• Divide the peanut filling into 12 balls about 2 teaspoons each. Flatten the balls into disks that will fit inside the muffin cups without touching the sides.
  • In a medium saucepan bring 1 inch of water to a low simmer. Place the chocolate in a heatproof bowl over the saucepan without the water touching the bottom of the bowl. Stir frequently until the chocolate is glossy, smooth and fully melted. (Alternatively, melt the chocolate in the microwave in 30-second blasts stirring to distribute the heat.)
  • Place about 2 teaspoons of chocolate in the bottom of each muffin cup. Top with a peanut butter disk gently pressing it, so chocolate partially coats the sides. Cover the peanut butter with about 1 teaspoon of chocolate smoothing it out with the back of a spoon.
  • Let the peanut butter cups sit at room temperature for at least 4 hours until they harden. Store in an airtight container, but do not refrigerate.


Adapted from Jam It, Pickle It, Cure It by Karen Solomon


Calories: 201kcal | Carbohydrates: 16g | Protein: 3g | Fat: 14g | Saturated Fat: 7g | Polyunsaturated Fat: 1g | Monounsaturated Fat: 5g | Trans Fat: 0.01g | Cholesterol: 1mg | Sodium: 120mg | Potassium: 235mg | Fiber: 3g | Sugar: 8g | Vitamin A: 11IU | Vitamin C: 0.01mg | Calcium: 25mg | Iron: 3mg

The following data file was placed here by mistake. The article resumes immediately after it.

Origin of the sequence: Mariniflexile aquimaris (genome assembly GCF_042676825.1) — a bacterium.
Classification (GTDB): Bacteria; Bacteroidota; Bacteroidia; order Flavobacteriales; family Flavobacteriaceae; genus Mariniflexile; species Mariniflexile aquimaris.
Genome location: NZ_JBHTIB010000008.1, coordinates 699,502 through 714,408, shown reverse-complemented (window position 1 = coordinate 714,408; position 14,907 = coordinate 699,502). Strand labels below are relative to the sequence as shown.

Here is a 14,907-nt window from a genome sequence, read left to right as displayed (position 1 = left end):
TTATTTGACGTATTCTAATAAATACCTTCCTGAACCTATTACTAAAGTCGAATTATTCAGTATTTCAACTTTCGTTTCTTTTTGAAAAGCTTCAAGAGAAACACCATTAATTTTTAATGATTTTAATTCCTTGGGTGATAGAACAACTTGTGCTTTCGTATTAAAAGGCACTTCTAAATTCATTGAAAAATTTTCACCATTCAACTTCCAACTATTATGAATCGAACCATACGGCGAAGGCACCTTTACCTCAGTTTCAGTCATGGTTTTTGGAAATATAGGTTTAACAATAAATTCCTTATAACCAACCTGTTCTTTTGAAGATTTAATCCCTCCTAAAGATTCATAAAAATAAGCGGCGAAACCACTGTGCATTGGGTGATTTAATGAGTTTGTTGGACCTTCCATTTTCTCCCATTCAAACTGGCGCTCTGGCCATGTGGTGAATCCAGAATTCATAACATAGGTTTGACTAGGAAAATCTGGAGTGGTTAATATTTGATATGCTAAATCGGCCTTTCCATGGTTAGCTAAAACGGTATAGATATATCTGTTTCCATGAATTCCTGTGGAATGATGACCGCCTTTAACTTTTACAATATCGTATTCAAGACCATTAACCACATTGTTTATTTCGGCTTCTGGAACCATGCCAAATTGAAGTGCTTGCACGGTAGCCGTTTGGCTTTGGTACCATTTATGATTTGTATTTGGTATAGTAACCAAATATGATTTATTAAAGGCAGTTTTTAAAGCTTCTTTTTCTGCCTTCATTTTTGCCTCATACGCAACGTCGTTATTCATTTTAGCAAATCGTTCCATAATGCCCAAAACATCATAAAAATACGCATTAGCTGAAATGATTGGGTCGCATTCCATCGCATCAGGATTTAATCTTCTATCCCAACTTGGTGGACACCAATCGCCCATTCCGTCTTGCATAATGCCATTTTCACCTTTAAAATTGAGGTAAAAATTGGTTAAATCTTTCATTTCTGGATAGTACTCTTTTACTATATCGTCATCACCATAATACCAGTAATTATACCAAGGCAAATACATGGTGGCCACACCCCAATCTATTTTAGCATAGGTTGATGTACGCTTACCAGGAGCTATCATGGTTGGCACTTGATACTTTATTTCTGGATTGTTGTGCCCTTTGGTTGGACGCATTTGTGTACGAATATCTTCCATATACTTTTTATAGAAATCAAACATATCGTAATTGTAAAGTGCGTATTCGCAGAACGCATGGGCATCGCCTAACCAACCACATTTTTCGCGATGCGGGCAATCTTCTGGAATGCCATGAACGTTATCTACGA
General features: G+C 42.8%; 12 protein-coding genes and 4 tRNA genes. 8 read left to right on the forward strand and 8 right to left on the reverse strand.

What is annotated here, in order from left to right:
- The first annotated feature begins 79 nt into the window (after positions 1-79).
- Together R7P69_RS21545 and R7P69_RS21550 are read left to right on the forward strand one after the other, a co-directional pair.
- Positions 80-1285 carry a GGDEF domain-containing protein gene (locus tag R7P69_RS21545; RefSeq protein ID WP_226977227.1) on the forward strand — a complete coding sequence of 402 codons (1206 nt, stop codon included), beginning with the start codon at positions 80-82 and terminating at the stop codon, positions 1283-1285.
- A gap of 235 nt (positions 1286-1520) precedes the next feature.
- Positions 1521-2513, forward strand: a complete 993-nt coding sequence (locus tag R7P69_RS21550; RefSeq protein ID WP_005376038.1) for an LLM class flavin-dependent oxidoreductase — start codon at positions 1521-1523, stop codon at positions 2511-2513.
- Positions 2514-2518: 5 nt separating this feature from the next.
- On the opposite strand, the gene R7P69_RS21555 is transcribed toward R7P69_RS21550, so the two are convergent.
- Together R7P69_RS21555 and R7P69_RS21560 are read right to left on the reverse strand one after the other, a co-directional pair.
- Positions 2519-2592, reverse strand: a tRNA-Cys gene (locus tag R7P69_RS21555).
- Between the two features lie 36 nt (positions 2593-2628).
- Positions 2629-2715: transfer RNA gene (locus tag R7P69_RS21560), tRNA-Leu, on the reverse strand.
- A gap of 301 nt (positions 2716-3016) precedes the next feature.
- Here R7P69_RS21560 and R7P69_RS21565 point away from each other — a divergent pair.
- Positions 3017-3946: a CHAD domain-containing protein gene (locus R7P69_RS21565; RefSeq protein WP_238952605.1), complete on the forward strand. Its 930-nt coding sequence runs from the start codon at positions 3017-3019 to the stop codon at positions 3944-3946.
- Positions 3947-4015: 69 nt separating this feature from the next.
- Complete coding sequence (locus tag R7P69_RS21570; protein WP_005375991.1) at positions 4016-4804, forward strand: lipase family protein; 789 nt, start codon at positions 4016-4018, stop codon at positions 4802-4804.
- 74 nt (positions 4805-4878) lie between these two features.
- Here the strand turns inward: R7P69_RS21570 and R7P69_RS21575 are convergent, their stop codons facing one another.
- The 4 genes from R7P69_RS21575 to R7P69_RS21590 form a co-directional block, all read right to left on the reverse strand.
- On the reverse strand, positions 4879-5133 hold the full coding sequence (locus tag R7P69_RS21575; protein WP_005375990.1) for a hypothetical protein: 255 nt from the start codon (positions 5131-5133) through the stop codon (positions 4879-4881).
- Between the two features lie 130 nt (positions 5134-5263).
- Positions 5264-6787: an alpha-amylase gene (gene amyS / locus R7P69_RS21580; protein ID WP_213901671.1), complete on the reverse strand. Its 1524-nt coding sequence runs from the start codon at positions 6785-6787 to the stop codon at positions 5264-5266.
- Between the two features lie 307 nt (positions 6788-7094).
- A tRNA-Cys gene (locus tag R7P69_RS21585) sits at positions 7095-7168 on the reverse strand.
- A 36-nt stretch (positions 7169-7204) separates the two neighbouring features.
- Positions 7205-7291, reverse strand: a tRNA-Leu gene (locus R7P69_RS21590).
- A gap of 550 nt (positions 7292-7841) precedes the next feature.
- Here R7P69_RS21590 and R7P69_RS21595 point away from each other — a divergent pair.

Nutrition information is automatically calculated, so should only be used as an approximation.

Additional Info

Course: Candy
Cuisine: American
Did you make this recipe?Mention @lastingredient on Instagram and tag it #lastingredient!

Author photo

Hi, I'm Paige.

Welcome to Last Ingredient where you will find simple seasonal recipes with plenty of fruits and vegetables, all for the home cook.

Related Posts

Leave a Comment

Your email address will not be published. Required fields are marked *

Recipe Rating


  1. These look amazing, I can’t wait to try them! Thanks for posting. Any idea of the calorie/carb/protein content?

  2. You call for dark chocolate, is that just a block of semi sweet? Tell me if you can use chips or candy bars or what dark choco do you suggest?

    1. I would recommend using the unsweetened chocolate bars in the baking aisle. Make sure it has around 60%-70% cacao. Brands I like are Ghirardelli, Callebaut, Scharffen Berger and Valrhona.

  3. These look delicious! I can’t wait to make these for my honey. He loves peanut butter cups but I am trying to get him to choose all-natural versions of snacks and candies. Can I use another oil besides canola?

  4. I can’t believe you would go to that much work to make peanut butter cups! All you really need is a good recipe for buckeyes, use crunchy peanut butter, if you feel the need, instead of smooth in the recipe, and use good dipping chocolate instead of cutting up the chocolate. The neat thing about dipping chocolate is you can use dark, milk, or, if you are in a really funky mood, colored chocolate.